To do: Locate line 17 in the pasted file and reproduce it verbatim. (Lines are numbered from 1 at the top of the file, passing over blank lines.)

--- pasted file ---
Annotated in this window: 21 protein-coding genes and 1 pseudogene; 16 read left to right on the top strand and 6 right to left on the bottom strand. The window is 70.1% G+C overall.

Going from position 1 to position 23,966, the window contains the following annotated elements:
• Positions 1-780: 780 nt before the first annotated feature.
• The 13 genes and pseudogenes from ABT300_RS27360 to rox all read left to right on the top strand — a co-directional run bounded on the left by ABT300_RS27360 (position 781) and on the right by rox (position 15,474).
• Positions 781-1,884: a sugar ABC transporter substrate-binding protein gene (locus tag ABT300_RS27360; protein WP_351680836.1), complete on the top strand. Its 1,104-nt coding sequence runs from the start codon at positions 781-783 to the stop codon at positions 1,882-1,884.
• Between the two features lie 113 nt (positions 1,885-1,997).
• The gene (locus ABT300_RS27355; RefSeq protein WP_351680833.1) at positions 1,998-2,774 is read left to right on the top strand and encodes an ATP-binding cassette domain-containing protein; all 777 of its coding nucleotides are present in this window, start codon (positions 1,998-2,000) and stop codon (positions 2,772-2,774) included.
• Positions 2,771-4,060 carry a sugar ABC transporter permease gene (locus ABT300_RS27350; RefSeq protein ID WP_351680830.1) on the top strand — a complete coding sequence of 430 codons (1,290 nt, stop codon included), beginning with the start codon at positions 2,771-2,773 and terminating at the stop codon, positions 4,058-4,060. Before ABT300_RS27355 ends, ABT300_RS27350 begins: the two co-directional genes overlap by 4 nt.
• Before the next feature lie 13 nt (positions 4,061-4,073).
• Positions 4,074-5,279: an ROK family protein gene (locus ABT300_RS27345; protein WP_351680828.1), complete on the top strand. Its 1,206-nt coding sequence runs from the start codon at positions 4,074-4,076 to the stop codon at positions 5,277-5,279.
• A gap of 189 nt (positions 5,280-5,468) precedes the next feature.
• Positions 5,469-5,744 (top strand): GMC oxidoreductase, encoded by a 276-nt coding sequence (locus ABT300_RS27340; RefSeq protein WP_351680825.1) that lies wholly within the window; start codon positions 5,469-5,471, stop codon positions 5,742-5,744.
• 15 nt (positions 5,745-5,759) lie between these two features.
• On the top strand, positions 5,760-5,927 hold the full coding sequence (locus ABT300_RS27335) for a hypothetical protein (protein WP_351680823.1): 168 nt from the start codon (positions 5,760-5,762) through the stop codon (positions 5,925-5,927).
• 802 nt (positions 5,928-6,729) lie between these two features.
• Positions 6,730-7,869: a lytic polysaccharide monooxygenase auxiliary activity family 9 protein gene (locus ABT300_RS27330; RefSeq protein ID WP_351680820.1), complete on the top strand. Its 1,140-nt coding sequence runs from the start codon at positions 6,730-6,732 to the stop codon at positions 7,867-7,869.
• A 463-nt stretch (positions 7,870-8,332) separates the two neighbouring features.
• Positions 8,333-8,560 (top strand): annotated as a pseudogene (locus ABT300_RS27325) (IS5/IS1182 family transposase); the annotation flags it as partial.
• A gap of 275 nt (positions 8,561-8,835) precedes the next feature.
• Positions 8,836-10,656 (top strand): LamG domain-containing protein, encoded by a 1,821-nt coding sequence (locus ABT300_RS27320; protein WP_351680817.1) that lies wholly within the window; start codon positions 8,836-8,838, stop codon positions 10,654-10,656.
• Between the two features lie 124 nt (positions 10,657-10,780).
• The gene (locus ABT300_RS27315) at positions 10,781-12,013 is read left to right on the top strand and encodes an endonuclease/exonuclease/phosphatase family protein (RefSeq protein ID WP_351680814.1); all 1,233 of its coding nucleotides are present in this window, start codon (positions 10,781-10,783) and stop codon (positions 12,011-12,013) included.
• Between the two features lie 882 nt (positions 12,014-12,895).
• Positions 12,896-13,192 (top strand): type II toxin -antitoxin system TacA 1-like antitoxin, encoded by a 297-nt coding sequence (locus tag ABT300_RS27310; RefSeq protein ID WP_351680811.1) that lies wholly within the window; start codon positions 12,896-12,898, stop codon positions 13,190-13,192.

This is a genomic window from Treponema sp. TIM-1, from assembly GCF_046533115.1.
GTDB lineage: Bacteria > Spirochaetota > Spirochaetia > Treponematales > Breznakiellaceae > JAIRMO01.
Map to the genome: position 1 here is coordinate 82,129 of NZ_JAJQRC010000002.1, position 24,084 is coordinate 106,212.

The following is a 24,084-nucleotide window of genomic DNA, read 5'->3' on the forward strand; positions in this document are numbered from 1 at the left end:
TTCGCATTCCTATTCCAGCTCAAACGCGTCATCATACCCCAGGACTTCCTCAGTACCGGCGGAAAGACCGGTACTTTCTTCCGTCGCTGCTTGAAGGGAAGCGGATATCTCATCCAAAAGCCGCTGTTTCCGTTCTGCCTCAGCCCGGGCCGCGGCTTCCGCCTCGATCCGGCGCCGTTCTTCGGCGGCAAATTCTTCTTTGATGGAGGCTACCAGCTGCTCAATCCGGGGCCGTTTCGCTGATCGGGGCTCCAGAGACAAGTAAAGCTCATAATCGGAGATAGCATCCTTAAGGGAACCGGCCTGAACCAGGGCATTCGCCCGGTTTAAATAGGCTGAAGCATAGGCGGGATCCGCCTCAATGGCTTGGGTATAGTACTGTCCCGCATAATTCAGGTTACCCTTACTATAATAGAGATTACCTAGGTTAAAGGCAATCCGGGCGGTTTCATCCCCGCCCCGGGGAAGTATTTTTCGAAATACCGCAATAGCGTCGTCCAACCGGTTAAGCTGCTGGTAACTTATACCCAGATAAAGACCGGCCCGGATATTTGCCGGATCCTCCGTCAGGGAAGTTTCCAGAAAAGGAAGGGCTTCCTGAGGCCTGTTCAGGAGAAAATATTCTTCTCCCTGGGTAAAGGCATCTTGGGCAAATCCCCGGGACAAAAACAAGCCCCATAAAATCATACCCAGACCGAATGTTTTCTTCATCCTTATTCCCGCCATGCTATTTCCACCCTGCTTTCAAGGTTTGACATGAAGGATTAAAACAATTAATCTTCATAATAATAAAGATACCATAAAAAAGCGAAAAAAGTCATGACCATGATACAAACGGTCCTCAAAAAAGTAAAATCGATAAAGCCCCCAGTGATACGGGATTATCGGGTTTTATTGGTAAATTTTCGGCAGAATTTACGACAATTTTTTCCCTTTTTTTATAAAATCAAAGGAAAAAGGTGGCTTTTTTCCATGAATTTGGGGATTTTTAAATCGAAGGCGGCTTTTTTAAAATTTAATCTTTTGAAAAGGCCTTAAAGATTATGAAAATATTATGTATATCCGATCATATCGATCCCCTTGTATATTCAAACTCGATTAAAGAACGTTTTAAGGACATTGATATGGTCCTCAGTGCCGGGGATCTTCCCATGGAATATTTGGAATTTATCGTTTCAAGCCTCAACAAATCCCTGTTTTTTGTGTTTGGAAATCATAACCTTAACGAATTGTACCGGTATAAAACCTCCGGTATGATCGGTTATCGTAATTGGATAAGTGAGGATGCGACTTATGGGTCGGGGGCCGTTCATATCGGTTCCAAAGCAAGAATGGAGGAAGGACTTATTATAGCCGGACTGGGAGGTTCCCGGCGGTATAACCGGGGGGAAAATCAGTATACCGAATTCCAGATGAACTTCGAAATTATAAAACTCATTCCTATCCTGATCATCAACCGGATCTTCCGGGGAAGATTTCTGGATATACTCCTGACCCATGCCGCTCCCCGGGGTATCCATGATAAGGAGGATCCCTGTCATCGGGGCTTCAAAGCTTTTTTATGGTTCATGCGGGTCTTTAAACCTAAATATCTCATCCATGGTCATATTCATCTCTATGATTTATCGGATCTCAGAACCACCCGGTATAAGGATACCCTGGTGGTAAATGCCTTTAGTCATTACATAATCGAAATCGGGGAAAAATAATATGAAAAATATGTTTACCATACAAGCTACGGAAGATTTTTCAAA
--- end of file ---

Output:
• A 463-nt stretch (positions 7,870-8,332) separates the two neighbouring features.